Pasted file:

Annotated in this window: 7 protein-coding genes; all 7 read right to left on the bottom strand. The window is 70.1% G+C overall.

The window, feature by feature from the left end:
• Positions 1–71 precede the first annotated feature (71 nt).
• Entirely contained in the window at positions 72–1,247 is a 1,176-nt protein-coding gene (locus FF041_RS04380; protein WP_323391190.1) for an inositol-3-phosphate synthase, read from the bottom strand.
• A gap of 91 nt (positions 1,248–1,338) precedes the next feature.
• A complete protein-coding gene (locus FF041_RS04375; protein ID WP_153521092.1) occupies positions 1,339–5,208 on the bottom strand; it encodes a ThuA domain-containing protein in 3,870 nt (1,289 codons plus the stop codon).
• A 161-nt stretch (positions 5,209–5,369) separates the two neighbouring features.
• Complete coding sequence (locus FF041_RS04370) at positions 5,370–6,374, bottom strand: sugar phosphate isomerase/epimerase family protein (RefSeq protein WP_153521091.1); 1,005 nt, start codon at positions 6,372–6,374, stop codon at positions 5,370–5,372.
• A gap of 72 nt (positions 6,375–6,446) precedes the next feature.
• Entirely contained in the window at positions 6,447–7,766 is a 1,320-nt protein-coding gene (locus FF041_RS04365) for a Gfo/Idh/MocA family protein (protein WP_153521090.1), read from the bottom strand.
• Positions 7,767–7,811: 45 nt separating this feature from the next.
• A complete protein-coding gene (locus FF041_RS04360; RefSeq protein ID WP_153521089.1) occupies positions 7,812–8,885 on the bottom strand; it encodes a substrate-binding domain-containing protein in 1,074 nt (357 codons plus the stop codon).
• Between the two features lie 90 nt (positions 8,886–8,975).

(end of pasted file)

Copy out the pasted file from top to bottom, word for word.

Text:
Annotated in this window: 7 protein-coding genes; all 7 read right to left on the bottom strand. The window is 70.1% G+C overall.

The window, feature by feature from the left end:
• Positions 1–71 precede the first annotated feature (71 nt).
• Entirely contained in the window at positions 72–1,247 is a 1,176-nt protein-coding gene (locus FF041_RS04380; protein WP_323391190.1) for an inositol-3-phosphate synthase, read from the bottom strand.
• A gap of 91 nt (positions 1,248–1,338) precedes the next feature.
• A complete protein-coding gene (locus FF041_RS04375; protein ID WP_153521092.1) occupies positions 1,339–5,208 on the bottom strand; it encodes a ThuA domain-containing protein in 3,870 nt (1,289 codons plus the stop codon).
• A 161-nt stretch (positions 5,209–5,369) separates the two neighbouring features.
• Complete coding sequence (locus FF041_RS04370) at positions 5,370–6,374, bottom strand: sugar phosphate isomerase/epimerase family protein (RefSeq protein WP_153521091.1); 1,005 nt, start codon at positions 6,372–6,374, stop codon at positions 5,370–5,372.
• A gap of 72 nt (positions 6,375–6,446) precedes the next feature.
• Entirely contained in the window at positions 6,447–7,766 is a 1,320-nt protein-coding gene (locus FF041_RS04365) for a Gfo/Idh/MocA family protein (protein WP_153521090.1), read from the bottom strand.
• Positions 7,767–7,811: 45 nt separating this feature from the next.
• A complete protein-coding gene (locus FF041_RS04360; RefSeq protein ID WP_153521089.1) occupies positions 7,812–8,885 on the bottom strand; it encodes a substrate-binding domain-containing protein in 1,074 nt (357 codons plus the stop codon).
• Between the two features lie 90 nt (positions 8,886–8,975).